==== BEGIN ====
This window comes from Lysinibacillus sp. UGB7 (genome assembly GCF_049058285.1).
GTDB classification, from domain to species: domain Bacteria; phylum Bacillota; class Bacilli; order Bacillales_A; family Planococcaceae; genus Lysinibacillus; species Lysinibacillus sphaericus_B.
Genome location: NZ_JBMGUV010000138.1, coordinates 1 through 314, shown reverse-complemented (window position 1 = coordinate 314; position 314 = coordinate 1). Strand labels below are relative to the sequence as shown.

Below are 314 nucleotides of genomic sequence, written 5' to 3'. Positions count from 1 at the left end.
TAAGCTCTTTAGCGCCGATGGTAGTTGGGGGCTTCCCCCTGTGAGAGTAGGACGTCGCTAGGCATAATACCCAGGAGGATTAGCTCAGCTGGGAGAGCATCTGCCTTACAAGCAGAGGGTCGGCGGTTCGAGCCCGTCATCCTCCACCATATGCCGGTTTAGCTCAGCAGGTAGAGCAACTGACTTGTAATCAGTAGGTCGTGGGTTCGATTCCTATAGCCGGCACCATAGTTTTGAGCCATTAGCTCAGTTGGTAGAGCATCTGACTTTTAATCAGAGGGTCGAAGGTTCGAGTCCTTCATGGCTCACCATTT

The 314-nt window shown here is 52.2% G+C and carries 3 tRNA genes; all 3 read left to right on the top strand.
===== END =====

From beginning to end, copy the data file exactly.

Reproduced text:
This window comes from Lysinibacillus sp. UGB7 (genome assembly GCF_049058285.1).
GTDB classification, from domain to species: domain Bacteria; phylum Bacillota; class Bacilli; order Bacillales_A; family Planococcaceae; genus Lysinibacillus; species Lysinibacillus sphaericus_B.
Genome location: NZ_JBMGUV010000138.1, coordinates 1 through 314, shown reverse-complemented (window position 1 = coordinate 314; position 314 = coordinate 1). Strand labels below are relative to the sequence as shown.

Below are 314 nucleotides of genomic sequence, written 5' to 3'. Positions count from 1 at the left end.
TAAGCTCTTTAGCGCCGATGGTAGTTGGGGGCTTCCCCCTGTGAGAGTAGGACGTCGCTAGGCATAATACCCAGGAGGATTAGCTCAGCTGGGAGAGCATCTGCCTTACAAGCAGAGGGTCGGCGGTTCGAGCCCGTCATCCTCCACCATATGCCGGTTTAGCTCAGCAGGTAGAGCAACTGACTTGTAATCAGTAGGTCGTGGGTTCGATTCCTATAGCCGGCACCATAGTTTTGAGCCATTAGCTCAGTTGGTAGAGCATCTGACTTTTAATCAGAGGGTCGAAGGTTCGAGTCCTTCATGGCTCACCATTT

The 314-nt window shown here is 52.2% G+C and carries 3 tRNA genes; all 3 read left to right on the top strand.